damaging the lateral bands


What is the difference b/w a ruptured tendon & an avulsion fracture?

ruptured tendon: literally break the tendon
avulsion fracture: break the tendon off the distal phalanx
both result in mallet finger if this applies to the distal phalanx.


What is a boutonniere deformity?

this is when your central band is messed up
you get volar migration of your lateral bands
**you get flexion @ the PIP & extension @ the DIP


Where are the transverse metacarpal ligaments located? How can they help you heal?

they are ligaments that are transverse b/w metacarpals, kinda @ the knuckles.
they tighten up when your fingers are flexed.
If you have a fracture of your 4th or 5th metacarpal, they can help by keeping the metacarpal from shortening too much if you have the hand secured in a flexed finger position.


What can the GH joint do on the AP axis?



What can the GH joint do on the vertical axis?



What can the GH joint do on the transverse axis?

flex & extend


What can the humeroulnar joint do on the transverse axis?

flex & extend


What can the humeroradial joint do on the transverse axis?

flex & extend


What can the humeroradial joint do on the vertical axis?



What can the radioulnar joint do on the vertical axis?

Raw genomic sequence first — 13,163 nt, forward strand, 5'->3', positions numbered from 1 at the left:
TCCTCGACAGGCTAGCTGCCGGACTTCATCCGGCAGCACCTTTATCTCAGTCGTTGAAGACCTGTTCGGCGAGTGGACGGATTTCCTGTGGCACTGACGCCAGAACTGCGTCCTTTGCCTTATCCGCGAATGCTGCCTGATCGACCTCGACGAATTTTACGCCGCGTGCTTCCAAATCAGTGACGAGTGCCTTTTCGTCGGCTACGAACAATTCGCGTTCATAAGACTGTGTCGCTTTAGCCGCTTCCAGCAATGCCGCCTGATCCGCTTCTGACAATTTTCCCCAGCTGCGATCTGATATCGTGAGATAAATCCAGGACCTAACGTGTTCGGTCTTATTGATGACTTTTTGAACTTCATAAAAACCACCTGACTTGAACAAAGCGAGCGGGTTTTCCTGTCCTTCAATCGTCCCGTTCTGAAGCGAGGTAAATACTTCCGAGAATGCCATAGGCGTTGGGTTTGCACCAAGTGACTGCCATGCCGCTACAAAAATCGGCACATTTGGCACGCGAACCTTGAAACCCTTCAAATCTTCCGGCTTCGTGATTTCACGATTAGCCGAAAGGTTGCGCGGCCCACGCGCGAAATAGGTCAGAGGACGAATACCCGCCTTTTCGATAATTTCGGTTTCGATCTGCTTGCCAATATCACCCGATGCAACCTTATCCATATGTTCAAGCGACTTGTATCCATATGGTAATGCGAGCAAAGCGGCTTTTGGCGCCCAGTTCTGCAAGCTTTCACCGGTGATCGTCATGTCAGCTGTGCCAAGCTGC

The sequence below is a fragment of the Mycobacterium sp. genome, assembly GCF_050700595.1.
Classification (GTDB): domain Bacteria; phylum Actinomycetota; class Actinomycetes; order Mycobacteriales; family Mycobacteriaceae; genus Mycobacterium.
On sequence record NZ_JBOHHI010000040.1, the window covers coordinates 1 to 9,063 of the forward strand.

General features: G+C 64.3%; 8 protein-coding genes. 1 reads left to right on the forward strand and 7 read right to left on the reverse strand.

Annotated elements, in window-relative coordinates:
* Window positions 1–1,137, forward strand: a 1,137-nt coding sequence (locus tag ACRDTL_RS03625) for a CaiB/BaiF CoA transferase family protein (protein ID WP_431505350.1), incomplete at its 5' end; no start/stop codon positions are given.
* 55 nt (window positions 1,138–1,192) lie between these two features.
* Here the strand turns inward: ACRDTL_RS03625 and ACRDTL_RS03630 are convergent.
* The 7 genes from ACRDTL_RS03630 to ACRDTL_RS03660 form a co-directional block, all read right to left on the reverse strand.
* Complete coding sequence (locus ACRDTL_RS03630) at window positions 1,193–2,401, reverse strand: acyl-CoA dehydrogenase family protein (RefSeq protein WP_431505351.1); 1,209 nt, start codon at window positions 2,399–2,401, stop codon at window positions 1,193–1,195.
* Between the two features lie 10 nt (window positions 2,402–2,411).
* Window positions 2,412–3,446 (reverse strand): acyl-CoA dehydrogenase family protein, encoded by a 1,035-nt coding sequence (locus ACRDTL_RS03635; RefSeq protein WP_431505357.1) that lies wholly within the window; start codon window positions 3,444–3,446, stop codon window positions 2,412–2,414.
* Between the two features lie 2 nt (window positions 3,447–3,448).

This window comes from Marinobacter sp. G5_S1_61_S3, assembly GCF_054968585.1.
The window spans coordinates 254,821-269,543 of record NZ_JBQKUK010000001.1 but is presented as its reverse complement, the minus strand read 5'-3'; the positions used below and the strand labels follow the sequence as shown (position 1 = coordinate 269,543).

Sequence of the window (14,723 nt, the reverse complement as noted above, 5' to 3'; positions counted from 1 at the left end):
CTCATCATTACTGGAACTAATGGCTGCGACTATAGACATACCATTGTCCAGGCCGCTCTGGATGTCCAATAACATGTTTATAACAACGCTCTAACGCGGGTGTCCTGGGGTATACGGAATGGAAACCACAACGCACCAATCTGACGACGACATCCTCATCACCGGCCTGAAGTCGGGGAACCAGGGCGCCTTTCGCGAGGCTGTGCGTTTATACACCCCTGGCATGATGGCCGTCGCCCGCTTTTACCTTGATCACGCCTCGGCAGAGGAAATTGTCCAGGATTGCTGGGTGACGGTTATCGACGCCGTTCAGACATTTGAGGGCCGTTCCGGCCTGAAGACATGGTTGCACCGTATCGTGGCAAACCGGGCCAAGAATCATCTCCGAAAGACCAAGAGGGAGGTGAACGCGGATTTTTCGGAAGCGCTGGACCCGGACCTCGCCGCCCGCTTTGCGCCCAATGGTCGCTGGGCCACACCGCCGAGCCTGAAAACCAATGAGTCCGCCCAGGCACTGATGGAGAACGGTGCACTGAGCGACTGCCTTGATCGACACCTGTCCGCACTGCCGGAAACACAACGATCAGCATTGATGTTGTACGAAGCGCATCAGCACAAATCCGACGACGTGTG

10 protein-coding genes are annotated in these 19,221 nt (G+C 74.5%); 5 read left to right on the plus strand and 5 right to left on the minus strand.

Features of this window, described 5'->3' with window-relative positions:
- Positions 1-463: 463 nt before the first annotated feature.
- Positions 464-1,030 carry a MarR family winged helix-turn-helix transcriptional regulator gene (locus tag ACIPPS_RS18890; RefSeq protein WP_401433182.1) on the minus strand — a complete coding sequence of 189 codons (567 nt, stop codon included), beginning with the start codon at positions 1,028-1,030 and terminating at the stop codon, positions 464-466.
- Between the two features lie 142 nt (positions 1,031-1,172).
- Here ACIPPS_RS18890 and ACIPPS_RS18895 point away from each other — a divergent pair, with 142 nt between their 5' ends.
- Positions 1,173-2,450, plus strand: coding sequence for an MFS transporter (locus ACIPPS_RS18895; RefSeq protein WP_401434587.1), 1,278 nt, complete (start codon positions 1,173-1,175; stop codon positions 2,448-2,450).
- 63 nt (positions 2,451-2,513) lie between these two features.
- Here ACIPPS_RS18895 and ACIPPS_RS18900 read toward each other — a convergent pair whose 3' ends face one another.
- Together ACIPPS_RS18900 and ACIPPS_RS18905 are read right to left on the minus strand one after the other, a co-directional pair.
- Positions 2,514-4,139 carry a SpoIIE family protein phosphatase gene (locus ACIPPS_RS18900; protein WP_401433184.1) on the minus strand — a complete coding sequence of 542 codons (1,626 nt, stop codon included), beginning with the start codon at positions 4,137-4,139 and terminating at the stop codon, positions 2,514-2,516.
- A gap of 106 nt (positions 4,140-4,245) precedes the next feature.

rotation--pronation & supination


What can the radiocarpal joint do on the transverse axis?



What can the radiocarpal joint do on the AP axis?



What is so special about the carpometacarpal joint?

this joint is important for the apposition of the fingers.
this mainly applies to the 1st & 5th digits.
1st carpometacarpal joint is especially cool b/c it is multi axial & allows for:


Which carpometacarpal joint is frequently damaged?

the 1st digit's joint
there is often damage b/w the trapezium & the thumb metacarpal


What are the axes of the MP joints of each finger? Which actions can they accomplish @ these joints?

Fingers 2-5 biaxial:
can flex/extend
& abduct/adduct
Thumb Digit 1 is uniaxial:


Where is MP joint laxity esp common? What can they do to fix this?

especially common with the MP joint of the thumb. They fuse it to fix it.


What is the axis of the interphalangeal joints? What can they do on that axis?

transverse axis
flexion & extension


What is the definition of a joint? What are the 2 types?

a union b/w 2 or more rigid elements